Year
Contribution Limit
(Single)
Contribution Limit
(Family)
Additional Catch-Up Contribution
(55 or older, Single and Family)
2017
$3,400
$6,750
$1,000
2016
$3,350
$6,750
$1,000

Open Deadline: April 15 of next year, no extension.
Fund Deadline: April 15 of next year, no extension.
Annual contribution limit may be affected by the number of months that you have an HDHP in a given tax year.
You cannot use HSA funds to pay for expenses incurred prior to opening the account.
Health Savings Accounts (HSA) must be established by the tax filing deadline (without extensions) for the tax year in which your qualifying contribution(s) will apply. 
Any eligible individual can contribute to an HSA.
For an employee’s HSA, the employee, the employee’s employer, or both may contribute to the employee’s HSA in the same year as long as the aggregate contributions are under the contribution limit.
Family members (or any other person) may also make contributions on behalf of an eligible individual.
Contributions must be made in cash.  Contributions of stock or other property are not allowed.
HSAs can be funded with rollovers or transfers from an Archer MSA.
A one-time qualified HSA funding distribution may be made from your Traditional or Roth IRA to your HSA.  The maximum amount depends on your type of coverage (single or family).  The distribution is not included in your income, is not tax deductible, and reduces the amount you can contribute to your HSA.
Limit on Contributions
The contribution amount to an HSA can depend on the type of HDHP coverage you have, your age and the date you become an eligible individual, and the date you cease to be an eligible individual.  
If you were, or were considered (under the last-month rule), an eligible individual for the entire year and did not change your type of coverage, you can contribute the full amount based on your coverage.
If you were not an eligible individual for the entire year or changed  your coverage during the year, your contribution limit is the greater of:
The limitation shown on the Line 3 Limitation Chart and Worksheet in the Instructions for Form 8889 
The maximum annual HSA contribution based on your HDHP coverage (single or family) on the first day of the last month of your tax year (usually Dec. 1).
Last-month rule:  If you are an eligible individual on the first day of the last month of your tax year (usually Dec. 1), you are considered an eligible individual for the entire year. 
Under the last-month rule, you must remain an eligible individual during the testing period.  The testing period begins with the last month of your tax year, and ends on the last day of the twelfth month following that month (e.g. Dec. 1, 2016 – December eligibility, 2017).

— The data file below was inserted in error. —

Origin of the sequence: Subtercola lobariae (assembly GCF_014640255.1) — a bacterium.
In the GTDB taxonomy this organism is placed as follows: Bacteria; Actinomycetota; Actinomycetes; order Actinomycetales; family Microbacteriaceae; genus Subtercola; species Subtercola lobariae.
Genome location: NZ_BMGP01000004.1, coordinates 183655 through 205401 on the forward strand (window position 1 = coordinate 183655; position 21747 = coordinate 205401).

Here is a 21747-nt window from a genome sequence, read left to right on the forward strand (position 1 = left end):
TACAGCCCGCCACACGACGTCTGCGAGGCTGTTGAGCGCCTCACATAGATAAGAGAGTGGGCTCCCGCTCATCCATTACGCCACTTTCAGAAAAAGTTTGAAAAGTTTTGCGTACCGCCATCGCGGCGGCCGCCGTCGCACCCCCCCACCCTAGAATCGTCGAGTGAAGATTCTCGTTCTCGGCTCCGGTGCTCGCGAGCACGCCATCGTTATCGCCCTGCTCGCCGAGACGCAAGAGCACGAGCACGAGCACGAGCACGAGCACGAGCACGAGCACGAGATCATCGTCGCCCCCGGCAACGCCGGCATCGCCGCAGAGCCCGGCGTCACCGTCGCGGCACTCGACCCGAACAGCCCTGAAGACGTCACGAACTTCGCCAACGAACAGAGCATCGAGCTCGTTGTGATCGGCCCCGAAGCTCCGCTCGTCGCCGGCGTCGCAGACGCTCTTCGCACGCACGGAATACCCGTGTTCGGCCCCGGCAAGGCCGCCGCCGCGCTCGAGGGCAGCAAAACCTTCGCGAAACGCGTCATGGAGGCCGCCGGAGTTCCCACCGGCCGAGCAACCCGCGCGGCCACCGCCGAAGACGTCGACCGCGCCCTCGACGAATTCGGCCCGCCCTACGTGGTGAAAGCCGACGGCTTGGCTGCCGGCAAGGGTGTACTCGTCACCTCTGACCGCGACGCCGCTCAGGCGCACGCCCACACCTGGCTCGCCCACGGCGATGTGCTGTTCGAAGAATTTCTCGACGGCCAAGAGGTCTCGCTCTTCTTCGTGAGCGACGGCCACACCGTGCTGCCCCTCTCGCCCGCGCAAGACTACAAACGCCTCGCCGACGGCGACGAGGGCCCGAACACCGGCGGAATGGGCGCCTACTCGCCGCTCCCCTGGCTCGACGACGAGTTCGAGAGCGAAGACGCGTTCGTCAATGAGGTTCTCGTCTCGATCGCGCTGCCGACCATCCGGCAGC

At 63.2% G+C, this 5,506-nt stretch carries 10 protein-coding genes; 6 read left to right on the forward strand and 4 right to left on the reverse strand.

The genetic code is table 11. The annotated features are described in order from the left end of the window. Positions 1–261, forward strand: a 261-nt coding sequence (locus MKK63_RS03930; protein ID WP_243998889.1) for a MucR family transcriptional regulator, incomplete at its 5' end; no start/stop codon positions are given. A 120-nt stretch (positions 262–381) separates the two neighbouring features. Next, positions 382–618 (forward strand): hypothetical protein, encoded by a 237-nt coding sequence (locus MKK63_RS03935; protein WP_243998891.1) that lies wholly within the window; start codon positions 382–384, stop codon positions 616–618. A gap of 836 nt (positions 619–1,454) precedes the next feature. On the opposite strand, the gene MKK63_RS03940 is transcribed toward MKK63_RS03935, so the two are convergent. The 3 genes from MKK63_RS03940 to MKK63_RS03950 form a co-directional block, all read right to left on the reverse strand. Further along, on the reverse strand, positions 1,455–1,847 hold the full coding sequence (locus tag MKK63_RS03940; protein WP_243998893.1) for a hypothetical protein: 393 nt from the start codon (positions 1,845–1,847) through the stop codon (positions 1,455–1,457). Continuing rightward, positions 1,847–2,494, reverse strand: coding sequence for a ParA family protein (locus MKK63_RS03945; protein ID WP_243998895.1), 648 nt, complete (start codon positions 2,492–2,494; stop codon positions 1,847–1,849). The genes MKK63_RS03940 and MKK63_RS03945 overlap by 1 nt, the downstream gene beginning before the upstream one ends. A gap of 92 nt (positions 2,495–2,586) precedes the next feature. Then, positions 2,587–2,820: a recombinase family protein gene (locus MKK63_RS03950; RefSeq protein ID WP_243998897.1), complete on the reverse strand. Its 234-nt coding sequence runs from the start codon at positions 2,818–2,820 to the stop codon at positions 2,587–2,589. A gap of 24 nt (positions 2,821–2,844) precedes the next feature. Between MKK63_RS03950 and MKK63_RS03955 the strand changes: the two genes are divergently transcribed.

If you fail to maintain eligibility, the total contributions made to your HSA (except for the last-month rule) will be included as income in the year in which you fail to be eligible.  The amount is also subject to a 10% additional tax.
Contribution amounts must be reduced by any amount contributed to an Archer MSA in the same tax year.  This includes employer contributions to your Archer MSA.
Contributions cannot be made if you are on Medicare.

A High Deductible Health Plan (HDHP) is required in order to be eligible for a Health Savings Account.  HDHP requirements are shown below:

2016 HDHP Minimum Deductible:

For a single individual, an HSA-qualified health plan in 2016 must have a deductible no lower than $1,300.

For a family, an HSA-qualified health plan in 2016 must have a deductible no lower than $2,600.

2016 HDHP Maximum Out of Pocket:

For a single individual, the maximum out-of-pocket exposure on an HSA-qualified health plan cannot exceed $6,550.

For a family, the maximum out-of-pocket exposure on an HSA-qualified health plan cannot exceed $13,100.

2017 HDHP Minimum Deductible:

For a single individual, an HSA-qualified health plan in 2017 must have a deductible no lower than $1,300.

For a family, an HSA-qualified health plan in 2017 must have a deductible no lower than $2,600.

2017 HDHP Maximum Out of Pocket:

For a single individual, the maximum out-of-pocket exposure on an HSA-qualified health plan cannot exceed $6,550.

For a family, the maximum out-of-pocket exposure on an HSA-qualified health plan cannot exceed $13,100.